Pontiac GTO Cabriolet, Dodge Charger Daytona set auction records

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In mid-January, a Pontiac GTO crossed the million dollar mark at auction for the first time A 1970 GTO Judge Convertible was sold for $1.1 million at an auction held by Mecum Auctions in Kissimmee, Fla. on January 13. The “goat” — sporting an attractive Orbit Orange paint job and rocking the brand’s vaunted Ram Air IV 400-cube V8 — was one of just 17 convertible Richters built that year.

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The “Judge” package for Pontiac’s hot GTO model provided owners with a number of upgrades, including the aforementioned Ram Air V8; Rally II wheels; a Hurst T-handle shifter; a special rear spoiler; and bright “Judge†graphics, the name being a nod to a sketch of the then-popular brand Rowan & Martins Laugh-In tv show. Not only did this car boast the rare trifecta of Ram Air IV, convertible body style and Judge trim, but it also climbed the value ladder by being very well equipped, especially since it started out as a works show car; and by undergoing a Concours-winning restoration a few decades ago to bring it back to pristine condition.

Auto insurer Hagerty Judge estimates similarly-spec convertibles at around $562,000, so even after explaining so thoroughly what pumped up its price, we still have to admit sticker shock. It’s apparently only the second time a Pontiac has surpassed the million-dollar mark, and the other car to do so was a special, one-off 1954 Motorama concept car, the Bonneville Special, sold in 2015 for a 3.3 million dollars was sold.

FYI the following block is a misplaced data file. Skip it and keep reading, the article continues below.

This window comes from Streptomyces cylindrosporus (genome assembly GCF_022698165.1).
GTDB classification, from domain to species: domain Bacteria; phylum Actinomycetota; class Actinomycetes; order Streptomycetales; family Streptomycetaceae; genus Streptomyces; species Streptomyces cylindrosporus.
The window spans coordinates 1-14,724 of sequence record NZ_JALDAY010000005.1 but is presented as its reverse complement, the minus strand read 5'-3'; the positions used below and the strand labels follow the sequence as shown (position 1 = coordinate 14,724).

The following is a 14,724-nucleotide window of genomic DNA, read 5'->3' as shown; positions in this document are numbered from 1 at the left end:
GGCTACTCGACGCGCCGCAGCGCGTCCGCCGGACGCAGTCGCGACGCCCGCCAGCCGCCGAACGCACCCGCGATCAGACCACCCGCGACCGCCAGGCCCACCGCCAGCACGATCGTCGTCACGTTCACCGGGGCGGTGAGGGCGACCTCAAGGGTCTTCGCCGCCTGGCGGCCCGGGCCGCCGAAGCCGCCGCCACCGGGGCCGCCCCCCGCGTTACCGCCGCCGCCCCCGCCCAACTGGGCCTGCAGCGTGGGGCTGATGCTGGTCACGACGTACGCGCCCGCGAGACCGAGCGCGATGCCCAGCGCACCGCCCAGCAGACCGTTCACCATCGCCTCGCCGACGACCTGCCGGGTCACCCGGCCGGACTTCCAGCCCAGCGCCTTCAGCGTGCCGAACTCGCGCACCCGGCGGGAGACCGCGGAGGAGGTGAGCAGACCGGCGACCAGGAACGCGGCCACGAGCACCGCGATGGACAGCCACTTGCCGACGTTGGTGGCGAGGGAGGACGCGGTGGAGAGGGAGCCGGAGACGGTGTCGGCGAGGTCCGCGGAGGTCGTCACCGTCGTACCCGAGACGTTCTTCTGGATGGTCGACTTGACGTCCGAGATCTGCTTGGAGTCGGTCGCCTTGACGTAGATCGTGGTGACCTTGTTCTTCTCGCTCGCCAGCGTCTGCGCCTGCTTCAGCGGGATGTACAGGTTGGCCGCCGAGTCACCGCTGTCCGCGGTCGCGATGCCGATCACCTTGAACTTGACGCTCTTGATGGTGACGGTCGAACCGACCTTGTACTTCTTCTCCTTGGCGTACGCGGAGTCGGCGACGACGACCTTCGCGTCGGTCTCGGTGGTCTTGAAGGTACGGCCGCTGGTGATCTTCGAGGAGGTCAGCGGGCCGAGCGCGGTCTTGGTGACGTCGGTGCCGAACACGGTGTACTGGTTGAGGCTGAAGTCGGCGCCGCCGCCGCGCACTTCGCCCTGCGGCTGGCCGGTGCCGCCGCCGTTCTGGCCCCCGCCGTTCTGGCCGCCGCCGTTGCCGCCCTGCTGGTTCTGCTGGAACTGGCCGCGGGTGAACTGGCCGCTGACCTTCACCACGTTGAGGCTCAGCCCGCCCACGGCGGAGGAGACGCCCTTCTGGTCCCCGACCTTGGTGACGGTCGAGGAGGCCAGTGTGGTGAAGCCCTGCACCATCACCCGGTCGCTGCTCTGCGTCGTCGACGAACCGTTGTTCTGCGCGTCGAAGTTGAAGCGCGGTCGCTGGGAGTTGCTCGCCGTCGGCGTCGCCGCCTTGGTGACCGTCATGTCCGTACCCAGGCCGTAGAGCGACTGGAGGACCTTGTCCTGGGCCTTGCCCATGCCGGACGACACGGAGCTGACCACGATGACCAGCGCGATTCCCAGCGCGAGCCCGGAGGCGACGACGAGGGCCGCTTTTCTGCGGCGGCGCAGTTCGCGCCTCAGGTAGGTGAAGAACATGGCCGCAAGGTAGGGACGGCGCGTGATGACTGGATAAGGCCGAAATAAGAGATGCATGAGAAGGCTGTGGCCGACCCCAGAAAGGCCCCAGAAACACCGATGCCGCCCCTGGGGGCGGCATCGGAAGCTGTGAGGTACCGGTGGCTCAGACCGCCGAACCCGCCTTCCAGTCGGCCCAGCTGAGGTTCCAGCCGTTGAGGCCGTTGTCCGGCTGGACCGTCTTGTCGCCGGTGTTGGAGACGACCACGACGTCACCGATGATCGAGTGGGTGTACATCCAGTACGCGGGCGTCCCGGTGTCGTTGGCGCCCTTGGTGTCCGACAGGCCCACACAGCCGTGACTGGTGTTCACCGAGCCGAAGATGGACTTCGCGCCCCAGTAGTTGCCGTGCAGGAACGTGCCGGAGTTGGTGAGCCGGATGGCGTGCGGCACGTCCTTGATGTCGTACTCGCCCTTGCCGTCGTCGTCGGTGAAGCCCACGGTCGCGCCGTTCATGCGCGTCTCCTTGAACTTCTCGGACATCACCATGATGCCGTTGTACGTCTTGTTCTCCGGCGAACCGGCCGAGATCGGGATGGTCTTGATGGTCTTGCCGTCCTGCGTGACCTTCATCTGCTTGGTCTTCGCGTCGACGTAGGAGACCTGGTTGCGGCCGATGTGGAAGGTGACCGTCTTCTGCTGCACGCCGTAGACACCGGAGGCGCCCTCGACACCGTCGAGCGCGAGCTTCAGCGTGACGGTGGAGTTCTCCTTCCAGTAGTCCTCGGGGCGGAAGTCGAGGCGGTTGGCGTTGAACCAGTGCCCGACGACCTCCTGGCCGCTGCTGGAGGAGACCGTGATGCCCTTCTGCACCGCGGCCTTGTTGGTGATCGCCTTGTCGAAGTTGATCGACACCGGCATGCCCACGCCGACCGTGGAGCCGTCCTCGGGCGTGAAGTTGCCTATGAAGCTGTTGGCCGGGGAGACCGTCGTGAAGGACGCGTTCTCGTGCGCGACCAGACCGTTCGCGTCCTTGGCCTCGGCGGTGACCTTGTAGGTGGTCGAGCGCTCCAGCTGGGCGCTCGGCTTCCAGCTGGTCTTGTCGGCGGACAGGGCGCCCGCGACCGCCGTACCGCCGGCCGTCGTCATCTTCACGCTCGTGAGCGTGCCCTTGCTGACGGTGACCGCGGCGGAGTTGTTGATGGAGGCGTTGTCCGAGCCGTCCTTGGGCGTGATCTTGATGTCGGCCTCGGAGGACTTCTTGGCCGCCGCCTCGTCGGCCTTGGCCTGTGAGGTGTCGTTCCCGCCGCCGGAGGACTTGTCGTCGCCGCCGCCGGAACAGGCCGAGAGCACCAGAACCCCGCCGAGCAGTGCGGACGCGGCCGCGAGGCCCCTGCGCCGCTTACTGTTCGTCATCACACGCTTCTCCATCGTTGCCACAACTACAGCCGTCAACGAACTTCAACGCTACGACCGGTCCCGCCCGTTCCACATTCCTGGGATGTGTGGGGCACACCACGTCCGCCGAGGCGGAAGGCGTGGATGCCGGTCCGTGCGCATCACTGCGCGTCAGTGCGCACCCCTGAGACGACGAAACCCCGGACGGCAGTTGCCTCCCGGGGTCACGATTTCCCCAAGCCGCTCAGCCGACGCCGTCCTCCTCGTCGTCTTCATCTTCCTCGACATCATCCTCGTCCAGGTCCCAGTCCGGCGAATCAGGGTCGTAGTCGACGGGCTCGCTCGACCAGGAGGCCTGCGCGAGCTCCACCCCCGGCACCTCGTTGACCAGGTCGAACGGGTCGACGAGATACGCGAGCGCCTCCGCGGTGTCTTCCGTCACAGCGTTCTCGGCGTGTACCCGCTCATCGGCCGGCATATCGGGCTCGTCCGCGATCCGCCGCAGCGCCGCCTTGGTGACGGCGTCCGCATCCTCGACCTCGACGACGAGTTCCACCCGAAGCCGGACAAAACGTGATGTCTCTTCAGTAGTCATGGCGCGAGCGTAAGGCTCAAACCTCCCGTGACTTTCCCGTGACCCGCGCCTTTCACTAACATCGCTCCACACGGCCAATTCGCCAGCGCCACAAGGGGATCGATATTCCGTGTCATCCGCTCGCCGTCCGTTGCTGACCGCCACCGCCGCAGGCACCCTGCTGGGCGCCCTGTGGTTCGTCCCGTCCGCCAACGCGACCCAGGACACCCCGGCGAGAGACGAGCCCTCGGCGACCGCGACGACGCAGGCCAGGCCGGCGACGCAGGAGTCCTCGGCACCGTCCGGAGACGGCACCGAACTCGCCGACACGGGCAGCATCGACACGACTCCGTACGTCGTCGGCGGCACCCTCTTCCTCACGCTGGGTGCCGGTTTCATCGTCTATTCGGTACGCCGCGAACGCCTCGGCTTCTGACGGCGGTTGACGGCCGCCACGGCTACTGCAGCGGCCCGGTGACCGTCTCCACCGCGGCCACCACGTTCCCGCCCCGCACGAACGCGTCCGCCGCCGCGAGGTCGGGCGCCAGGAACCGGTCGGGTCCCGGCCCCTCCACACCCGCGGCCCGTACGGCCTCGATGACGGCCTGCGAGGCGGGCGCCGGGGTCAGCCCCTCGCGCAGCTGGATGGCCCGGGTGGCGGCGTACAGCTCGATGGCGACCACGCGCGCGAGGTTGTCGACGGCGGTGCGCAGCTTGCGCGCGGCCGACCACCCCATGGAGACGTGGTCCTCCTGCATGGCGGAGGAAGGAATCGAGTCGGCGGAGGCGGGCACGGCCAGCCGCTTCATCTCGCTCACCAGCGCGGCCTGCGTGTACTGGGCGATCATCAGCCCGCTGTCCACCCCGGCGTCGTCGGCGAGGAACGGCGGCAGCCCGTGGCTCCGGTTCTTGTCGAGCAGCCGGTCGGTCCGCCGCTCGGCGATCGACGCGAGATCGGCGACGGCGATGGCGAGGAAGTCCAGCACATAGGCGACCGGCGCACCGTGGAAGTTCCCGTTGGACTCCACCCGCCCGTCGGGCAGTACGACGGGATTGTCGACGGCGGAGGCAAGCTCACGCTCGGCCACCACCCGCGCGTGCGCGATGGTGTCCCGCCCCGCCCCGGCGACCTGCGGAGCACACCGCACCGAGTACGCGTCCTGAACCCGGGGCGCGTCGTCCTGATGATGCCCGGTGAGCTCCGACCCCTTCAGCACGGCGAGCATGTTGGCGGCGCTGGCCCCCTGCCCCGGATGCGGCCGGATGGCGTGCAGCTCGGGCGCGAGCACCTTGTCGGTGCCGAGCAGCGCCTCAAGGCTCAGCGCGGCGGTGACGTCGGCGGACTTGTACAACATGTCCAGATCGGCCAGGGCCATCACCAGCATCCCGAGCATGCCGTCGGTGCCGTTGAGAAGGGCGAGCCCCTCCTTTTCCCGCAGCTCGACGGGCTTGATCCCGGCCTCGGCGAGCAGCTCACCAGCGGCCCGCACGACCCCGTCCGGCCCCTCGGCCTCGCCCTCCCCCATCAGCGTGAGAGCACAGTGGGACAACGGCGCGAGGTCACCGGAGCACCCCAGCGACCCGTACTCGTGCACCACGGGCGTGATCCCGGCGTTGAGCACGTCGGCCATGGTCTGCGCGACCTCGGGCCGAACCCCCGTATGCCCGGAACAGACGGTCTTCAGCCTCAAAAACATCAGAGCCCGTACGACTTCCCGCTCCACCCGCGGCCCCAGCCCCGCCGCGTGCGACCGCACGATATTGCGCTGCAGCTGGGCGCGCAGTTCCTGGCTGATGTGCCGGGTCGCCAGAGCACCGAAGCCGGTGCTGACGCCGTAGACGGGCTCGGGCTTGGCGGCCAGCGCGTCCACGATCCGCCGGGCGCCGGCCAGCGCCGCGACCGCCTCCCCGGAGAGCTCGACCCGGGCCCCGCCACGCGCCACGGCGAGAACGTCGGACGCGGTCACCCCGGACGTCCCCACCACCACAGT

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The poncho wasn’t even the only seven-figure sale to break model-specific records at this year’s Mecum event. A 1969 Dodge Charger Daytona that actor David Spade famously bought a few years ago was also outperformed that model’s record auction price of $1.32 million, also set at a Mecum event just last May. Spade paid $900,000 for the gorgeous brown Hemi-powered four-speed in 2015, but this time The Winged Warrior crossed the block for $1.43 million.

This price is less surprising as Daytona prices have been rising in the stratosphere for quite some time. But it was still helped by the fact that it’s the “Slowest 4-speed Hemi Daytona with an original engine,” notes Mecum, with just 6,490 miles (10,444 km) on the odometer. Although hardly driven, the car underwent a restoration a long time ago – one of the first OE Concours restorations ever done on a Moparindeed pulled from the legendary Roger Gibson.

With Barrett-Jackson’s Tentpole Scottsdale sale beginning this week, we’ll most likely see more auction records tumbled. We will keep you informed if this is the case.


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